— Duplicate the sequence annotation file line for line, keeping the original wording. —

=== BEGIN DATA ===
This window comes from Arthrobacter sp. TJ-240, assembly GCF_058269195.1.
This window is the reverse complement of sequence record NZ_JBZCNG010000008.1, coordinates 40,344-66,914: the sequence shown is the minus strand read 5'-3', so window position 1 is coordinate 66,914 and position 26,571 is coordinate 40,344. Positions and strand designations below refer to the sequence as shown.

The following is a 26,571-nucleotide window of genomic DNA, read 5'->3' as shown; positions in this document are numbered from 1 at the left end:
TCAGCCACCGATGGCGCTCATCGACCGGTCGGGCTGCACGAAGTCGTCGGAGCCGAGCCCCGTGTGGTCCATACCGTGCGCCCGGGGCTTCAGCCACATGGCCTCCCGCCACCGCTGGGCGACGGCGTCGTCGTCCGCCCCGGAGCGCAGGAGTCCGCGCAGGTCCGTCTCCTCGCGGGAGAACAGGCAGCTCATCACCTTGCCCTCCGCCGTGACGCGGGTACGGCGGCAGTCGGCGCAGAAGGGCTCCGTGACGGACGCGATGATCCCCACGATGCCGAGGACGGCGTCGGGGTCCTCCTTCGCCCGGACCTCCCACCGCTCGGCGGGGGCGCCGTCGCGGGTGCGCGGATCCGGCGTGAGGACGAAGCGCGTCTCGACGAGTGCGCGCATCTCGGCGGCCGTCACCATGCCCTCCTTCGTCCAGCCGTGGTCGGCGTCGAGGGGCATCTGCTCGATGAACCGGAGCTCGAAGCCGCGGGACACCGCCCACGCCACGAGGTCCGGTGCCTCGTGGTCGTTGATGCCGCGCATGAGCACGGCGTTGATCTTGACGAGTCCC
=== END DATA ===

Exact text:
This window comes from Arthrobacter sp. TJ-240, assembly GCF_058269195.1.
This window is the reverse complement of sequence record NZ_JBZCNG010000008.1, coordinates 40,344-66,914: the sequence shown is the minus strand read 5'-3', so window position 1 is coordinate 66,914 and position 26,571 is coordinate 40,344. Positions and strand designations below refer to the sequence as shown.

The following is a 26,571-nucleotide window of genomic DNA, read 5'->3' as shown; positions in this document are numbered from 1 at the left end:
TCAGCCACCGATGGCGCTCATCGACCGGTCGGGCTGCACGAAGTCGTCGGAGCCGAGCCCCGTGTGGTCCATACCGTGCGCCCGGGGCTTCAGCCACATGGCCTCCCGCCACCGCTGGGCGACGGCGTCGTCGTCCGCCCCGGAGCGCAGGAGTCCGCGCAGGTCCGTCTCCTCGCGGGAGAACAGGCAGCTCATCACCTTGCCCTCCGCCGTGACGCGGGTACGGCGGCAGTCGGCGCAGAAGGGCTCCGTGACGGACGCGATGATCCCCACGATGCCGAGGACGGCGTCGGGGTCCTCCTTCGCCCGGACCTCCCACCGCTCGGCGGGGGCGCCGTCGCGGGTGCGCGGATCCGGCGTGAGGACGAAGCGCGTCTCGACGAGTGCGCGCATCTCGGCGGCCGTCACCATGCCCTCCTTCGTCCAGCCGTGGTCGGCGTCGAGGGGCATCTGCTCGATGAACCGGAGCTCGAAGCCGCGGGACACCGCCCACGCCACGAGGTCCGGTGCCTCGTGGTCGTTGATGCCGCGCATGAGCACGGCGTTGATCTTGACGAGTCCC